The government of the people,
by the people, for the people
I didn’t get to go to the RICS election hustings event that Building magazine and Property Week ran last night but I rather wish I had. However, thanks to the miracle of modern technology, I’ve been made aware of some of the promises/ideas/pledges that were heard by the audience.
Speaking were the ubiquitous Tory shadow housing minister Grant Shapps, former Labour housing minister Nick Raynsford MP and Liberal Democrat housing spokesperson Sarah Teather.
I’ve written before about Shapps’ plans to let councils set their own housing targets, something which housebuilders fear will limit the number of houses they are allowed to build. However, apparently the Tories would actually take money away from councils full of NIMBYs and give it to others who are more willing to fund housing growth. Hmm. Still can’t see that really going down well with the Tory heartland.
And the Treasury won’t be best pleased with some of the ideas either. Raynsford is scathing about Shapps’ policy of boosting council tax for pro-housing councils as a way of getting them to build more, on the grounds that the money will have to come from somewhere and that it will cost the Treasury billions.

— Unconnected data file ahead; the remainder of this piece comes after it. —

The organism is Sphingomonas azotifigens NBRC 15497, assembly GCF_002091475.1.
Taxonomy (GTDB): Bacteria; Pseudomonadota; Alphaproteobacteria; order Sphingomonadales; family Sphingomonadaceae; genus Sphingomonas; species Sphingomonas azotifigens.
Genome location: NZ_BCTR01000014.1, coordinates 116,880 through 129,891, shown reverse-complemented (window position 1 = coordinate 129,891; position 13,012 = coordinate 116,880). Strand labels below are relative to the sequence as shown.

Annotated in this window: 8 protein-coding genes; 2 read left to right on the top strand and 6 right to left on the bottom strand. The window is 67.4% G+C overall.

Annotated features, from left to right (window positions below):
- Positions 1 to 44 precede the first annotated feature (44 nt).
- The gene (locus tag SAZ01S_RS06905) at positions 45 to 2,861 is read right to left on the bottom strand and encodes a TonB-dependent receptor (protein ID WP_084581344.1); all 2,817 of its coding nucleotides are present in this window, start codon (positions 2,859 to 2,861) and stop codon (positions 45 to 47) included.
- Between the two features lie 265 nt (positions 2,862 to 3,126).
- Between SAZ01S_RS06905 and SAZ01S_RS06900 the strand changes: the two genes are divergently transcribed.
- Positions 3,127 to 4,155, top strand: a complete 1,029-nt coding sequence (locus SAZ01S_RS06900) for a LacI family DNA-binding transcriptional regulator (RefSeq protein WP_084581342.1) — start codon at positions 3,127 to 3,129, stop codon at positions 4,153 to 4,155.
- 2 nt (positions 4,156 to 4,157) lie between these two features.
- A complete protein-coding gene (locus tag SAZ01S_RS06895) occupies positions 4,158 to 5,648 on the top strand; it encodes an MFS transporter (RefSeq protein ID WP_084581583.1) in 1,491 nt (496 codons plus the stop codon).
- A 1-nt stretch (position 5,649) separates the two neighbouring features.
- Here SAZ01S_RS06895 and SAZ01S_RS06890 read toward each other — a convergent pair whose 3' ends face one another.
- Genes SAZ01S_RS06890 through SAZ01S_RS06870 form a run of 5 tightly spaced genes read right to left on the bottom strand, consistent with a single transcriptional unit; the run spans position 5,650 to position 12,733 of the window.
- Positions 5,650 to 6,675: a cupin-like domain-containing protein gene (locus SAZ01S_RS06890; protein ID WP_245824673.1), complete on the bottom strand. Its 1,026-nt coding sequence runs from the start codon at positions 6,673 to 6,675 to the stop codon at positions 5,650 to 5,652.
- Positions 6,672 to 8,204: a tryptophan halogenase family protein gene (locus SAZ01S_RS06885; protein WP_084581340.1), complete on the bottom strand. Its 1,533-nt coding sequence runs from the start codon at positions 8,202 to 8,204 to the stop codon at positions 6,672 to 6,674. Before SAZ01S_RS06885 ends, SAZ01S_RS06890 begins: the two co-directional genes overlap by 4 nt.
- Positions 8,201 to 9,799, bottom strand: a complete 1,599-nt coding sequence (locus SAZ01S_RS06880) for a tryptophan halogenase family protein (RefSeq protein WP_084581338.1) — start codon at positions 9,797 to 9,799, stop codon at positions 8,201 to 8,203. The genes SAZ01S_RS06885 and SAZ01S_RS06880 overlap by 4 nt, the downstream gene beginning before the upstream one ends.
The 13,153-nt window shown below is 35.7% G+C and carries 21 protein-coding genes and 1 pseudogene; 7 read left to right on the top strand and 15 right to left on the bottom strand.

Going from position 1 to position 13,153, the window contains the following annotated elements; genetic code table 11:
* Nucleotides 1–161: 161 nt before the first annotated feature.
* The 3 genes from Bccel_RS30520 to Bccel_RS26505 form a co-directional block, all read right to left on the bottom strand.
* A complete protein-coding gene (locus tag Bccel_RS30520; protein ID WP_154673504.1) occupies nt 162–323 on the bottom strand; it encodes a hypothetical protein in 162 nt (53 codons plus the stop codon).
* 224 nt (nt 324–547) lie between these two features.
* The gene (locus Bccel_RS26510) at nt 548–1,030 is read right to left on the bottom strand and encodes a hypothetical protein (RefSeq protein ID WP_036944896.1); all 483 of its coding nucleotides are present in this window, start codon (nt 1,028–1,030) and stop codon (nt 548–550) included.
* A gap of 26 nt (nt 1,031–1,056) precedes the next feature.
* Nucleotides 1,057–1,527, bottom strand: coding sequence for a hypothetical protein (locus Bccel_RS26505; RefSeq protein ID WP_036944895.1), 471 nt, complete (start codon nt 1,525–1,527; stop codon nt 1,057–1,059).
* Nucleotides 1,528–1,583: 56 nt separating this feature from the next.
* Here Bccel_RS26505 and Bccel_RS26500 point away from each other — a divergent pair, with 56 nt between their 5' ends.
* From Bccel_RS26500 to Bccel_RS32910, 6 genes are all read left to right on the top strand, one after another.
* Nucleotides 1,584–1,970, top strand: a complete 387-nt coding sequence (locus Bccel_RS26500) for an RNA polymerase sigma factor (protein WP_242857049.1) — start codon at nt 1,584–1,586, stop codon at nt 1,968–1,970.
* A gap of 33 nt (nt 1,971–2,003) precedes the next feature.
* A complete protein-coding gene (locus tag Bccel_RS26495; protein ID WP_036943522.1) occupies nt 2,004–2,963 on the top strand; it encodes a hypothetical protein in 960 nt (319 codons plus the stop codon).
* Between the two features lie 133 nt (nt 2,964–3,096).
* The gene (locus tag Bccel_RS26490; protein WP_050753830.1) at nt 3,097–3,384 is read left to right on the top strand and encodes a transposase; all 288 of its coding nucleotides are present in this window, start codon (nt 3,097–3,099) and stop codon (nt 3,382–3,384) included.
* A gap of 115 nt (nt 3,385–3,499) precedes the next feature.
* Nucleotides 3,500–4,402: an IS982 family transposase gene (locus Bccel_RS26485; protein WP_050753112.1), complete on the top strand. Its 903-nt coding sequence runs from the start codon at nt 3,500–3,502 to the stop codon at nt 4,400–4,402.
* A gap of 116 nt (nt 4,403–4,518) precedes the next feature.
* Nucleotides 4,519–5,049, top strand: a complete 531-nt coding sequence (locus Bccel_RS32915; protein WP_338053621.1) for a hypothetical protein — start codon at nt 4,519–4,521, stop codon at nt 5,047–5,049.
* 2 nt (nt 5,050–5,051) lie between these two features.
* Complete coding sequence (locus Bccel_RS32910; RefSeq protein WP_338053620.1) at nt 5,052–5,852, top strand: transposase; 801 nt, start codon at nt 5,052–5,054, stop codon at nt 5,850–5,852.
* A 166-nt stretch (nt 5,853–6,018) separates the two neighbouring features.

Whichever party gets in is going to have to deal with the financial blackhole that the bank-bail-out left us. As well as the fact that we are still not building anything like sufficient houses at the moment to cater for our population needs. And the fact that some of the NIMBYish councils have a point and that housing has to be planned because building willy-nilly over fields and trees isn’t great for our environment. And the need to ensure that buildings are built to be energy efficient and nice to live in at the same time.
What do we really want from the next government? We want a government that’s going to listen to this industry, to all of it, from the contractors and housebuilders to the manufacturers and the merchants. We want a government that’s going to make an effort to understand the dynamics, problems and issues that this huge industry faces.
Under Labour, the industry got through eight construction ministers in as many years and the housing minister merry-go-round wasn’t far off that. Shapps et al say they are listening now. But for how long and are they really hearing what the industry is saying?